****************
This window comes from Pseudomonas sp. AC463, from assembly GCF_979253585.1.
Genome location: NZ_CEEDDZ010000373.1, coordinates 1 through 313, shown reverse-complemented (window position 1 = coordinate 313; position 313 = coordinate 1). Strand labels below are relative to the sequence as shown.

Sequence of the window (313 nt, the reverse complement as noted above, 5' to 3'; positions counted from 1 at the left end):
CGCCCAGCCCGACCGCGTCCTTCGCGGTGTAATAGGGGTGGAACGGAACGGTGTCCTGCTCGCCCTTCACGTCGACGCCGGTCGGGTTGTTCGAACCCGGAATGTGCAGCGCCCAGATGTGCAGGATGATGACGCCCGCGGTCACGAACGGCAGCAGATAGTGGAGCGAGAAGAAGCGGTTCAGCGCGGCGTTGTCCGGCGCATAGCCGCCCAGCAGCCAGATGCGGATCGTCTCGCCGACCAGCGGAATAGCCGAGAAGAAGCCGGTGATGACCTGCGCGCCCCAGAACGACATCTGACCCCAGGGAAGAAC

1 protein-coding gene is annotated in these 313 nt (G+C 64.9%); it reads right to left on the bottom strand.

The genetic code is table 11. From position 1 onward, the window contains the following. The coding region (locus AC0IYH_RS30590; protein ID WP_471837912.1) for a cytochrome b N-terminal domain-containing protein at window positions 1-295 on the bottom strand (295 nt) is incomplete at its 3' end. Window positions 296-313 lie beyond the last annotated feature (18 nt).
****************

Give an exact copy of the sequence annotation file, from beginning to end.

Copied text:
This window comes from Pseudomonas sp. AC463, from assembly GCF_979253585.1.
Genome location: NZ_CEEDDZ010000373.1, coordinates 1 through 313, shown reverse-complemented (window position 1 = coordinate 313; position 313 = coordinate 1). Strand labels below are relative to the sequence as shown.

Sequence of the window (313 nt, the reverse complement as noted above, 5' to 3'; positions counted from 1 at the left end):
CGCCCAGCCCGACCGCGTCCTTCGCGGTGTAATAGGGGTGGAACGGAACGGTGTCCTGCTCGCCCTTCACGTCGACGCCGGTCGGGTTGTTCGAACCCGGAATGTGCAGCGCCCAGATGTGCAGGATGATGACGCCCGCGGTCACGAACGGCAGCAGATAGTGGAGCGAGAAGAAGCGGTTCAGCGCGGCGTTGTCCGGCGCATAGCCGCCCAGCAGCCAGATGCGGATCGTCTCGCCGACCAGCGGAATAGCCGAGAAGAAGCCGGTGATGACCTGCGCGCCCCAGAACGACATCTGACCCCAGGGAAGAAC

1 protein-coding gene is annotated in these 313 nt (G+C 64.9%); it reads right to left on the bottom strand.

The genetic code is table 11. From position 1 onward, the window contains the following. The coding region (locus AC0IYH_RS30590; protein ID WP_471837912.1) for a cytochrome b N-terminal domain-containing protein at window positions 1-295 on the bottom strand (295 nt) is incomplete at its 3' end. Window positions 296-313 lie beyond the last annotated feature (18 nt).